a recovery occurring in the eurozone, nkts look forward to 2014 and beyond. >> spain? >> for sure. >> when? >> probably in the second quarter. >> that's an interesting idea, all at once. david owens from jeffries, thank you so much for stopping by. >>> straight ahead, economic policies for next year and what is in store for markets if it mean slower, short-term growth? can i help you? i heard you guys can ship ground for less than the ups store. that's right. i've learned the only way to get a holiday deal is to camp out. you know we've been open all night. is this a trick to get my spot? [ male announcer ] break from the holiday stress. save on ground at fedex of. >>> shinzo abe wastes no time on calling on the bank of japan to ease interest rates. >>> get a little, give a little. reports say john boehner may be willing to raise the tax rates on the rich if president obama raises the cuts. >>> and corporate news weighs on sentiment in europe. kpn shares fall as the dutch telecom group scraps the divide dividend. >>> okay. we're into new trading week here. the xetra dax and the french mark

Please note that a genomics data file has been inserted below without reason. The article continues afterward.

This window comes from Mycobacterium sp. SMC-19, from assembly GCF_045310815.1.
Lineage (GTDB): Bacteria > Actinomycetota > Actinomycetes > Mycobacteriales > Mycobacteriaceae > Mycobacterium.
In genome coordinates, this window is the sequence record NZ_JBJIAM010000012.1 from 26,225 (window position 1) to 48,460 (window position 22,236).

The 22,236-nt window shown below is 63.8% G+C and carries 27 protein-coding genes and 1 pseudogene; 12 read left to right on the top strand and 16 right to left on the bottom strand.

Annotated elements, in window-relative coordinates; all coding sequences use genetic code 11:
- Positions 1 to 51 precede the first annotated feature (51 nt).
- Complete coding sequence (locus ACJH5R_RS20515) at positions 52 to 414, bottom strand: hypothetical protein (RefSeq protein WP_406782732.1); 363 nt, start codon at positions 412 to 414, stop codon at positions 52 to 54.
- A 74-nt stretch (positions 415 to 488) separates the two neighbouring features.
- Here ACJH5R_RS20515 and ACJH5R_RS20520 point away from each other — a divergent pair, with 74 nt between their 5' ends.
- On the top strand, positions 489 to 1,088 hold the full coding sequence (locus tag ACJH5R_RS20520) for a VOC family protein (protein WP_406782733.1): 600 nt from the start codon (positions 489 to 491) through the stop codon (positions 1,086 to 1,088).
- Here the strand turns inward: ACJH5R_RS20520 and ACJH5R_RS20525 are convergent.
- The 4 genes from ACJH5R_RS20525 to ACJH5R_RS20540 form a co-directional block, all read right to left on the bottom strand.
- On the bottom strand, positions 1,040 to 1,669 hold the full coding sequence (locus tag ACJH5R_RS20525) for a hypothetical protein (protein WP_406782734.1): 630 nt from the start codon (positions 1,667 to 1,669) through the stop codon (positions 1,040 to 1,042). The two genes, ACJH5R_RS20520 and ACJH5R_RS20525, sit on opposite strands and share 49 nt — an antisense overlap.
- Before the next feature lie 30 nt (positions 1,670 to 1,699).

an eye on it, it is falling a little bit. 1.95% after a soft set of uk retail sales figures. spain, italy, moving higher, but not too much of a move there. 5.3%. and 4.4 for italy. now, forex rates, the euro/dollar and the yen has been in focus still in the last several trading sessions and that continues today. 1.3230 is the level. the yen, though, is giving back about .5% after the bank of japan's quantitative easing plans, pretty much flecting a buy the rumor, sell the fact move. now, house republicans plan to bring their tax bill to a floor vote today. this as tensions over the white house over the fiscal cliff have started to rise. it's unclear what the bill, known as plan b, will look like. house speaker john boehner has reportedly added spending cuts to convince members it will be worth the vote. president obama has threatened to veto the bill. the president says he's puzzled by what's holding up budget talkes and that house republicans should stop trying to score a point against him. >> take the deal. you know, they will be able to claim that they have worked with me over the last